Tattooing is not a difficult procedure, although it can be messy. If you are raising registered goats, or want to permanently identify your animals, tattoo identification is the way to go. There are several sizes of tattoo guns, the 3/8" being the most common used in goats. If you have an older tattoo gun - check to make sure the numbers all hit the pad evenly. The older numbers have thicker pins in them then the newer ones and make a more legible tattoo. Also spend the extra money for one with a rotating head. This allows you to keep your herd prefix on one side, and change the ID number on the other. Tattoo outfits can be purchased from any place that sells livestock supplies - Jeffers, Nasco, Caprine Supply, and probably your local feed or ranch store.
First thing is to figure out your tattoos. For Boer goats the right ear is the herd prefix. You must register your herd prefix with each association. The left ear tells the year the goat was born and the ID number of the goat. Be sure to get these correct. When you show or sell a goat the tattoo must match the registration papers. Each year has a different letter. The ABGA is using "M" for all kids born in the year 2000, "N" for 2001 and "P for 2002. So if you are designating your kids 1,2,3 and so on the first kid of this year would be tattooed in the left ear "M1" or "M01" or "M001" depending how you have your numbering scheme set up.
Gather all your equipment. Tattoo gun, digits (remember a number 11 needs 2 "1" digits), ink (roll on green seems to be the most popular), 409 or similar to clean the ears, rags, rubbing alcohol or Listerine (to disinfect the digits between use), and your list of numbers. Index cards can also be helpful - you can tattoo the card to make sure you have the digits going the correct direction. Then put the animal's name or number, sex, & description on the card and you can fill out registration papers from the card.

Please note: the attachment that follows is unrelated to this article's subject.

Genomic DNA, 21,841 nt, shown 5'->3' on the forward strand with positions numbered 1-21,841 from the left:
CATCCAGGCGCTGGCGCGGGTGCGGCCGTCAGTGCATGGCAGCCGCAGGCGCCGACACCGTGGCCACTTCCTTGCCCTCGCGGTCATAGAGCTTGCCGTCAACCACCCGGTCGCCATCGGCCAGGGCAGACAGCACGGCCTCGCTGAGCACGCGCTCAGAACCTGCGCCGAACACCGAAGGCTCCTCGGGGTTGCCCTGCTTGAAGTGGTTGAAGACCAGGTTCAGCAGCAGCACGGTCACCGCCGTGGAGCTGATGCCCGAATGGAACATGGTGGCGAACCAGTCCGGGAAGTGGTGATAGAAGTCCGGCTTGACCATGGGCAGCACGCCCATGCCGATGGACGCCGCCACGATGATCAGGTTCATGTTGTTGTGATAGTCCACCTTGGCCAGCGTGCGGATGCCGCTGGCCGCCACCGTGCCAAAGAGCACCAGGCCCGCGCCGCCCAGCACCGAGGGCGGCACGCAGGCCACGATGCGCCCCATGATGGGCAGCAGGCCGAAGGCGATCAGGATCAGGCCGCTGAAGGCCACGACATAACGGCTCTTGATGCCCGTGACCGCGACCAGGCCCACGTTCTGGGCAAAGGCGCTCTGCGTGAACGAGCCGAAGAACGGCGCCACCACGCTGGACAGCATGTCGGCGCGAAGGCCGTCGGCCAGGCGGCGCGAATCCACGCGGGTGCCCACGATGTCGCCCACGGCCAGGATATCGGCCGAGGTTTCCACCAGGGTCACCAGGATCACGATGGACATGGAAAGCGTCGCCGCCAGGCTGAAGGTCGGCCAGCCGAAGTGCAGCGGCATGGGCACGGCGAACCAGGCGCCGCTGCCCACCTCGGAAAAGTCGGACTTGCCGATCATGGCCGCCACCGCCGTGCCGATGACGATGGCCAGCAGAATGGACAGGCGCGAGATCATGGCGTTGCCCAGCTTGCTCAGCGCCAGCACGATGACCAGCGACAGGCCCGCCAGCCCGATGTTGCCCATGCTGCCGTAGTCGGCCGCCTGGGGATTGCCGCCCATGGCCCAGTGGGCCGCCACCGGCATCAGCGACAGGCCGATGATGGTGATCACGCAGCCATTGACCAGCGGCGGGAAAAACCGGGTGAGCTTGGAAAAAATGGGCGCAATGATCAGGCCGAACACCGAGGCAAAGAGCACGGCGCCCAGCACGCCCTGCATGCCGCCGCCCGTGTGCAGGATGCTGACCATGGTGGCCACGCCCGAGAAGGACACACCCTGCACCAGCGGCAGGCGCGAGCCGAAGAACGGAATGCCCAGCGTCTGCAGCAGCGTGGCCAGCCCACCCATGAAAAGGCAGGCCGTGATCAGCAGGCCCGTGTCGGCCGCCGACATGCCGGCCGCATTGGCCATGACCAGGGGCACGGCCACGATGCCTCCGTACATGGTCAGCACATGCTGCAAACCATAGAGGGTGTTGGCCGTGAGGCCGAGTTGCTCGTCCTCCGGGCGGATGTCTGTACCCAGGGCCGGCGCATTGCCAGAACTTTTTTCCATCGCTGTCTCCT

Clean & dry the animal's ears with 409. 409 will remove the grease & oils that are built up on the skin. Clean you digits with alcohol or Listerine, place them securely in the gun. Tattoo an index card or paper to make sure you have the right numbers in the right order. Tattoos can't be undone. Secure the animal well. We tattoo ours on the trimming stand. If you must hold the goat, straddle it, and pick the front legs off the ground a little to keep control. Remember the left ear is the goats left ear, not yours. So if you are facing the goats head, the left ear will be on the right. Examine the ear. Look for the large veins, try to place your tattoo between the veins, far enough down on the ear that the tag (if used) will not cover it, and high enough up to be out of the hair.
Liberally apply ink to the ear. Position the tattoo gun on the ear and mash firmly. The goat will holler, but it only stings for a minute. Reapply ink over the holes. If you use the paste, you might want to rub the ink in the wholes with a toothbrush. Wipe off the excess ink. Sprinkle baking soda on tattoo - this is suppose to set the ink. Repeat on the other ear. Tattoo the right ear with your herd prefix, and the animal's number on the left. If your goats haven't been vaccinated you may want to consider giving a tetanus antitoxin being that you are puncturing the skin.
Prepare for everyone to turn green. Goats seem to have to show their war wounds to each other. Wear old clothes, and keep plenty of rags around. Wash ink of your hands before it dries. Liquid dish soap removes it pretty well.